10/21/2011 07:05 EDT | Updated 12/21/2011 05:12 EST

Canada Inflation: Core Rate Leaps Past Bank Of Canada Target On Broad Price Increases


OTTAWA - Canada's inflation rate moved a notch higher as the price of most consumer items increased, especially gasoline and food.

Statistics Canada's consumer price index rose to 3.2 per cent, the highest since May, while the underlying core inflation rate hit 2.2 per cent, the highest level in almost three years.

The higher core inflation rate, which excludes volatile items such as gasoline, will raise some eyebrows at the central bank as it prepares for next week's interest rate announcement.

Asked about the rise in the inflation rate, Finance Minister Jim Flaherty said he was not particularly worried because it remains within the Bank of Canada's one-to-three per cent range, a reference to the core index.

"I'm more concerned, quite frankly, about growth in the country, economic growth," he told reporters, adding that his "fairly confident" Canada will continue to experience modest growth.

The Bank of Canada, however, repeatedly refers to hitting the 2.0 per cent target, particularly for core inflation, and September's reading marks the first time since February 2010 that it has been above that mark.

Still, few will be expecting bank governor Mark Carney to use the one-month development as a rationale for taking interest rates higher next week.

"Despite this morning’s upside surprise, we don’t expect next week’s rate announcement by the Bank of Canada to feature any major change from the July one," said Jacques Marcil, senior economist with TD Bank.

"We still expect gross domestic product growth to slow to below 1.5 per cent in the fourth quarter. Given this growth profile and the risk represented by high global uncertainty and lukewarm growth in other developed countries, look for the Bank of Canada to wait until early 2013 before it switches its interest rate to a more aggressive inflation-fighting mode."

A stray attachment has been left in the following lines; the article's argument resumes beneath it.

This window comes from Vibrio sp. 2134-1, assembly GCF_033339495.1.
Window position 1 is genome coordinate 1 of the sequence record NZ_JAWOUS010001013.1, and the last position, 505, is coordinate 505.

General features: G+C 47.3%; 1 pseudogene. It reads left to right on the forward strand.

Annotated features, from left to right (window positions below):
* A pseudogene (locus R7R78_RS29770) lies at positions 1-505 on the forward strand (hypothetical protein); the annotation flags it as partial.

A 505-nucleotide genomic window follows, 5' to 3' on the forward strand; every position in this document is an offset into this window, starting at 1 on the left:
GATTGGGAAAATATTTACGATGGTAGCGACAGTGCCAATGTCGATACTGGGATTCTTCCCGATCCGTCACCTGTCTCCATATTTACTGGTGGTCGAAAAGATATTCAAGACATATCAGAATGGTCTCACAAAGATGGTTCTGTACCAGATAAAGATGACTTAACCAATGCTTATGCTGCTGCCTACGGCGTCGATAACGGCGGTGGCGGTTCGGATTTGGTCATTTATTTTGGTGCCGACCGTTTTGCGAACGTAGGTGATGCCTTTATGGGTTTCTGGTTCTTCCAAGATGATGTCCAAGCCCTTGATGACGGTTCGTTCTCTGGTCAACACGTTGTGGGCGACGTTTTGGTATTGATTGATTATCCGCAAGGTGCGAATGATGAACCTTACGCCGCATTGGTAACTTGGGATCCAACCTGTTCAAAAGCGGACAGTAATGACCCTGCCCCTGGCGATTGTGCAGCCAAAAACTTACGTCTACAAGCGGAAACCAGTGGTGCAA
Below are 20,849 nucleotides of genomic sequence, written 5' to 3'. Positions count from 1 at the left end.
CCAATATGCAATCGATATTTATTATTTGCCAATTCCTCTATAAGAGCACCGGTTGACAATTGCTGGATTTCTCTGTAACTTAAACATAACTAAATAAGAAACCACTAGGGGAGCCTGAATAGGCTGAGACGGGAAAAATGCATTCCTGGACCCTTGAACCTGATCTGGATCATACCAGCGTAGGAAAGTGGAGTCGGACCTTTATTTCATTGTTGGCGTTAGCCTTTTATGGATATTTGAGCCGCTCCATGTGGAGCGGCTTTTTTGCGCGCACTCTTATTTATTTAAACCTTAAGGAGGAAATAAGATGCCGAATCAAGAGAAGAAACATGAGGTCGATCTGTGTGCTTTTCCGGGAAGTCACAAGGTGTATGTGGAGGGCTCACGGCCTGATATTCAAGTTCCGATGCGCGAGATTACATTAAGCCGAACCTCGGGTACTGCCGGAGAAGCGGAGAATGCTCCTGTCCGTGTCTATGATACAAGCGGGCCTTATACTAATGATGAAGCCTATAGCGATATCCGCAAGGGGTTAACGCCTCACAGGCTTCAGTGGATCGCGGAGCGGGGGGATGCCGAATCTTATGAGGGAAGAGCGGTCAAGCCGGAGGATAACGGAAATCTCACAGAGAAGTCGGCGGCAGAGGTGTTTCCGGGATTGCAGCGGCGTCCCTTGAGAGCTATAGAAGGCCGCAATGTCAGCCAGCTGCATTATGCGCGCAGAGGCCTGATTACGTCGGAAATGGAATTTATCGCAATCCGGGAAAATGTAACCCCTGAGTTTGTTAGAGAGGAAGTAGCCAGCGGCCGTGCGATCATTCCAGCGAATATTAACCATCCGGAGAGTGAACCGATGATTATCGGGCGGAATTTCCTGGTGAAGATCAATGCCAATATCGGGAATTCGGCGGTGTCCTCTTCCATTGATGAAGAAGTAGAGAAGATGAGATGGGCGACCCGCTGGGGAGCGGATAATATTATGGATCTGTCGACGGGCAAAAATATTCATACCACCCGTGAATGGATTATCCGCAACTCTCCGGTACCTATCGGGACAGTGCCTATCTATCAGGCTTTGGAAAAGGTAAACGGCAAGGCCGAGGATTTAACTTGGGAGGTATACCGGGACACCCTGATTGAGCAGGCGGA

But Bank of Montreal's Doug Porter says the "stickiness" of inflation, despite the economy's capacity gap, also makes it unlikely the central bank will lower its key rates.

"While this result doesn’t completely rule out rate cuts, it relegates them to only the most extreme circumstance," he said in a note. "Moreover, if core stays close to this level — let alone rises further — the Bank of Canada may return to the tightening wheel sooner than most now expect, especially if financial markets stabilize."

Porter said it will be increasingly tough for the central bank to justify the current low overnight interest rate of one per cent, with core inflation above two per cent and the headline rate above three per cent.

The central bank's policy is to keep inflation, both core and headline, at or near two per cent over the medium term.

Statistics Canada said the major drivers of inflation in Canada remain gasoline and food. They were up 22.7 per cent and 4.3 per cent respectively from a year ago, about the same levels as in August.

But the agency noted that most things have risen in the past year. In fact, all eight major components the agency tracks were higher last month on an annual basis: food; shelter; household operations and furnishings; clothing and footwear; transportation, which includes gasoline; health and personal care; recreation, education and reading; and alcohol beverages and tobacco products.

On a monthly basis, Canadians paid 10.5 per cent more women's clothing as retailers introduced new winter and fall collections. Tuition fees and supplies, automobile purchases, air fare, household operations financial services also cost more.

But there were also some savings in the monthly readings as fresh vegetables, fruit and cereals, electricity, mortgage insurance and gasoline edged down.

On a regional basis, Nova Scotia and New Brunswick had the country's highest annual inflation rate at 4.2 per cent, while British Columbia's 2.4 per cent was the lowest.